It's good that you were wearing a helmet. On the other hand--and I will say that I'm no medical professional--I don't know of anyone who has suffered a severe injury on the bunny slopes. Perhaps you simply suffered a concussion. Not a pleasant thing, of course, but as far as I know, not (if it's an isolated incident) a life-changing event.

Your neurologist may be right, that the problems you have are simply coincidental with the fall. Beware the "post hoc" logical fallacy. (Rooster crows, sun rises, rooster causes sun to rise.)

I did bite an edge once, on my second day out. I too fell hard. And I wasn't wearing a helmet. When I realized what happened, I said "Thank you, God, that I'm concious and can still move, and you know what? I'll buy a helmet now."

I also bought impact shorts. I'd recommend something, especially if you are on ice. RED (a Burton line) is widely available. There are also things online:

http://www.skeletools.com/torso.html
http://www.ski-racing.com/dns_impshorts.html
http://www.tactics.com/crash-pads/coolm ... t-body-pad
http://www.azzpadz.com/

I've also heard of people using hockey pants.

Though I have progressed to the point of occasionally teaching snowboarding, I still wear padded shorts. That's because I can still fall, and when that happens, I'm glad that there is something else to fall on than what my genetic and lifestyle history have provided.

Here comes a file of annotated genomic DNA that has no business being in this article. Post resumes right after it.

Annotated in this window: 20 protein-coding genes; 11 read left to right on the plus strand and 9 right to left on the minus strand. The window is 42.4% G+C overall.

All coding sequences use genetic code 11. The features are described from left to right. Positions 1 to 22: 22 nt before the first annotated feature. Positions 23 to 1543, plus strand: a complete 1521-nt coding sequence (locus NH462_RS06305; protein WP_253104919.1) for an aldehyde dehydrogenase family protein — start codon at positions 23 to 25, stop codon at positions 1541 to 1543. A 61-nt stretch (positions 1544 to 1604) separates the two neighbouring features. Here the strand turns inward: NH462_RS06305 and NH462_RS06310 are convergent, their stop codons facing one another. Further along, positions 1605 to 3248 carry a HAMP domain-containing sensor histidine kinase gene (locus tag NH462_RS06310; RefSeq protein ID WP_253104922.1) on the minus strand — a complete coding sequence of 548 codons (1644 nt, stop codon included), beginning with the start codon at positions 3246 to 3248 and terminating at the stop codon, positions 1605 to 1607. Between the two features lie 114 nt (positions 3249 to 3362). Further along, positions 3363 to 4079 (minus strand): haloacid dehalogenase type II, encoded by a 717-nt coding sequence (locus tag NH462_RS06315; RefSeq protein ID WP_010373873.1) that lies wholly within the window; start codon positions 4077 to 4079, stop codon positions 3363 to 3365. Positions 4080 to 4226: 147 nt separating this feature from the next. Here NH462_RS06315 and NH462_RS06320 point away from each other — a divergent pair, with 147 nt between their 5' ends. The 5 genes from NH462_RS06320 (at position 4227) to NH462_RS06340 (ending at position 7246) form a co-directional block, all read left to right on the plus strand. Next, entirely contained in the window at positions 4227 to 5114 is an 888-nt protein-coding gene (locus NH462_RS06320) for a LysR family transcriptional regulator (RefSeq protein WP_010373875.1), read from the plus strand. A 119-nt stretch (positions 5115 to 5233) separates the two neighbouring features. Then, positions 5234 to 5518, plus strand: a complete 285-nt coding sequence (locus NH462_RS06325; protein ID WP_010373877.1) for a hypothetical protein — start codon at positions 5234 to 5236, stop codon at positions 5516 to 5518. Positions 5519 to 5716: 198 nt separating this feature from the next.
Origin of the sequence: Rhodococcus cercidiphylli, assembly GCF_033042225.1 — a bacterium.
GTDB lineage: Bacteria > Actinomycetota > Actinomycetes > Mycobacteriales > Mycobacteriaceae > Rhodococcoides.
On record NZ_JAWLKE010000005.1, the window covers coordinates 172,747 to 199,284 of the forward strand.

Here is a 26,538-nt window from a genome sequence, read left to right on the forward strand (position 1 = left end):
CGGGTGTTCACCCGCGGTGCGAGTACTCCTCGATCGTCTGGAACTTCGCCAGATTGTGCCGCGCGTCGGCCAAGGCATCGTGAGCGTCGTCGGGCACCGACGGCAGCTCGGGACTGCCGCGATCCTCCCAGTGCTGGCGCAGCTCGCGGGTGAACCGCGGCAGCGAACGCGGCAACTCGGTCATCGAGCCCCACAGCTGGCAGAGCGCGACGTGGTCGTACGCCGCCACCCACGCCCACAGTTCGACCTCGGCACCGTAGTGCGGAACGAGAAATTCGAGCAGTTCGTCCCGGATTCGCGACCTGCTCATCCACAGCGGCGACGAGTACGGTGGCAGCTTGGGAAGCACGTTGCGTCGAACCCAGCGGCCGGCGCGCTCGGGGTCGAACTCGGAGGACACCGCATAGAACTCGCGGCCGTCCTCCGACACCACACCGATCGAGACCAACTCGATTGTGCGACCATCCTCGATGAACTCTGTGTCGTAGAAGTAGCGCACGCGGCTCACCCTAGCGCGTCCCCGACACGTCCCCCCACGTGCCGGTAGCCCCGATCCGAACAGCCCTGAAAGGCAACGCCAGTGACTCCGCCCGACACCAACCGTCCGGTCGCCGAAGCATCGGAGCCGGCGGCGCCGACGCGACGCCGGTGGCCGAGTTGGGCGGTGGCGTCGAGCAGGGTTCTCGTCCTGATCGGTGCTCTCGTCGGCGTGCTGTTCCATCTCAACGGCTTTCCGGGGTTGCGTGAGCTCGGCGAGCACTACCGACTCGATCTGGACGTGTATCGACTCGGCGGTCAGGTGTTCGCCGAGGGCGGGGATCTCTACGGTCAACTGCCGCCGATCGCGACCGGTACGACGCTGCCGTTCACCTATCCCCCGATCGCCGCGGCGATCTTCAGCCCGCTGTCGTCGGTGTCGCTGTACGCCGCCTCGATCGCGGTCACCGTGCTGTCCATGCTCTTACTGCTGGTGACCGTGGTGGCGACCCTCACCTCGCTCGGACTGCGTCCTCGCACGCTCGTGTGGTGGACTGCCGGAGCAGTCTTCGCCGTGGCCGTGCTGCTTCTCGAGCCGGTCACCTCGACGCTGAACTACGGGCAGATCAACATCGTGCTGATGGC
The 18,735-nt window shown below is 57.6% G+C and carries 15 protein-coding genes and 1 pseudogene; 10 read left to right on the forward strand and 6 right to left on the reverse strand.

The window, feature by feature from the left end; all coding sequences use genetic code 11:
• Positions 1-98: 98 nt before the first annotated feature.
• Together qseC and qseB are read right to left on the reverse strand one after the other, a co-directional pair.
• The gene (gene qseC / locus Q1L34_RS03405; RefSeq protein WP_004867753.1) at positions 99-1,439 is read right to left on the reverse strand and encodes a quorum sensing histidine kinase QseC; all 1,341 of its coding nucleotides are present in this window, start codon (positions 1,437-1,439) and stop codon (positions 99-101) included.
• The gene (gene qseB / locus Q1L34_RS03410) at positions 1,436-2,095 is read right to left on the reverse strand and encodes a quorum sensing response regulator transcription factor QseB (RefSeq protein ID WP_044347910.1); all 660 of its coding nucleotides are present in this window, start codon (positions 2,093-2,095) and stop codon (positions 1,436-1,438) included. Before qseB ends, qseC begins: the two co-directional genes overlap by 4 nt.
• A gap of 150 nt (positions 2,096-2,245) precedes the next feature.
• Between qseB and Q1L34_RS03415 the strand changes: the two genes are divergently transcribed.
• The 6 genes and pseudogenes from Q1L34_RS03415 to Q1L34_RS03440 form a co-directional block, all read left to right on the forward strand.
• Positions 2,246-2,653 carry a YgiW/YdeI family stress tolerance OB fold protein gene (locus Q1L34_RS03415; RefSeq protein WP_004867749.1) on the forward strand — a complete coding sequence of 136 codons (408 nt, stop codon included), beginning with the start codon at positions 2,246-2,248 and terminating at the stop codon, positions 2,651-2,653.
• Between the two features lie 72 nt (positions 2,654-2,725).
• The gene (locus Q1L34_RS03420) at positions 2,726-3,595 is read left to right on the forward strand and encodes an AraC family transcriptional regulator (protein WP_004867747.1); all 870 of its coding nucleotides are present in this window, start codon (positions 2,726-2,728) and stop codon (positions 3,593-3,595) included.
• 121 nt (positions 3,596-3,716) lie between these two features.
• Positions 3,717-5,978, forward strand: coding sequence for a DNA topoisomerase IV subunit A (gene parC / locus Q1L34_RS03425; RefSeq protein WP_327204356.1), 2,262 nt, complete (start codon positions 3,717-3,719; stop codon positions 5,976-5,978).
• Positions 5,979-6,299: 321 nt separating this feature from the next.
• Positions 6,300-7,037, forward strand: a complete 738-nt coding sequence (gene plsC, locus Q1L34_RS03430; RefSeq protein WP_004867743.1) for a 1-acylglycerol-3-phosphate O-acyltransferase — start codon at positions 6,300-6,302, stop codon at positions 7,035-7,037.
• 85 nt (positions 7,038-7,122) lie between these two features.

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Postby Kamikaze Kid » Thu Dec 28, 2006 5:38 pm

I've gone through the same problem during the beginning. What I did was I inserted 1" foam padding lined into my pants. It did cut down the injuries but it didn't get rid of of the aches and pains.

One thing that greatly help was, from my hockey pants, I removed the thigh plastic shield, then glued the foam over the shield, and placed into my pants. Ever since then no more sore butt or back injuries.
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skateboarders padded underwear

Postby petpaintings » Sun Jan 21, 2007 6:32 pm

dense-foam-padded underwear made for skateboarders and inliners really helps, I wouldn't ride without them. Be sure there's a pad over the coxyxx (sp?) TAILBONE. Before I bought them, I too stuck a folded towel across my butt. (This froma female with some amount of natural padding already...)

Even WITh the paddded undies I took a hard buttplant last year which was a horrid bruising on one cheek, it swelled up even with ice treatments and took 3 weeks to walk normally again. A year later I still have slight residual weird feeling/ sort-of numbness. So sorry about your pain which is surely worse, wish I could help more...

Then there was my friend a woman my age (50-plus) who is excellent skiier most of her life. She was intrugued by snowboarding, I gave her an hours-long very slow-paced basic starter lesson going at the rate of learning she seemed to need.

She liked it enough to enter a group lesson, but without personal attention from the instructor she proceeded to lose her balance on the flat before they even got started, reached back to catch herself (which I had coached her NOT to do, oh well) and she broke her wrist. Which begs the question, why don't they REQUIRE wrist guards in lessons??
petArtistWithPeaches– (readers wanted!)
blog on horses, pets, painting on computers, website design and sunsets in New Hampshire.